Dili, is somewhat run down with a significant number of buildings either burned out or in disrepair due to two rounds of internal violence, one at the time of independence and the other in 2006. However, the town is gradually returning to normal. Lots of construction both private and by the government, with many buildings being built by the Chinese. So far, they have built the new Foreign Ministry, and are in the process of constructing offices for the National Land and Property Directorate and the President’s Office. They are having a big footprint here.
There is also much more traffic than when CDR was here before. Additionally, there are UN SUVs everywhere, which race up and down the street with great abandon, without showing much concern for pedestrians, bicyclists, dogs or other cars. We think that they do not set a very good example for the local people, and wish the UN would slow down a bit.
Our hotel is a small and very simple two-story affair, built in a tropical style with rather small rooms but a spectacular second-story deck and mediocre restaurant. However, we are the shore, with palm trees, a beautiful bay and an island that looks like Bali Hi in the distance. Very idyllic. Each evening after work, we come back “home” and sit on the deck and enjoy the sunset. Then, a quick meal and back to work to prepare for the next day of training and consultation.
Our hotel is also the home of a number of United Nations’ soldiers and squad of UN police from New Zealand. Each evening just before dark, the New Zealanders engage in a form of New Zealand or more accurately Maori (the local indigenous people of NZ) martial arts. They jump around like Maori warriors, shake make-believe spears, make faces, stick out their tongues, make loud grunting noises and then stamp and hit the ground with their feet and hands. Very impressive. We bet that in the past this ritual would really scare the heck out of an enemy force! It is great to watch.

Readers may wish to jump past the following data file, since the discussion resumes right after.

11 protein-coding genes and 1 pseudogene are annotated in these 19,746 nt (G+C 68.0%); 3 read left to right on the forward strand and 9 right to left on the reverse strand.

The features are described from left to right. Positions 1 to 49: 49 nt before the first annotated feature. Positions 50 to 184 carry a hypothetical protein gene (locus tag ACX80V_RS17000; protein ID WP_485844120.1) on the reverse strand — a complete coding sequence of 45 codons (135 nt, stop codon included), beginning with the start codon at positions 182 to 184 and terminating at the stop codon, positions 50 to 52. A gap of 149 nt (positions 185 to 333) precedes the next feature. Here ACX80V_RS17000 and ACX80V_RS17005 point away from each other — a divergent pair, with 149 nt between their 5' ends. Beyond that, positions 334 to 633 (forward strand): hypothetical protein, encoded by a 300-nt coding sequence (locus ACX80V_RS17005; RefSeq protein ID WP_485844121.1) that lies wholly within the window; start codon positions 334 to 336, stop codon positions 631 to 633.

Food is mostly imported from Australia, including the fish in the hotel. A shame since we watch fishermen come in with a catch everyday. The hotel is certainly not supporting the local fishing economy, something that the fishermen could really use. (Of course, we too would appreciate being able to eat fresh seafood…no self interest there is there?) We did learn of a vegetable growers’ cooperative that has developed a system for weekly purchases of food baskets by the international community. Not sure how sustainable this is over the long term, but it does provide income for a number of local farmers and organic produce for customers as long as the international community is here.
As there are many military and police here, there are also lots of guns. Coming from a society where the military and police are both lower in numbers and profile, and keep arms more hidden, it is always a shock to see so many of them even though we have been in so many countries where this is the case. Two days ago, a woman soldier brought her automatic rifle to dinner with her, and laid it at her feet in the dining room while she ate. Later she took it with her to the veranda for an after dinner drink!
In spite of the presence of lots of soldiers, police and arms, everyone says the place is pretty peaceful, with few incidents of violence, assault or theft. (However, people said that violence could break out at almost any time.) Most people in the know say that it is safe to walk around town, even in the evenings after dark. We’ve done so, but are never sure when we might get into the wrong neighborhood.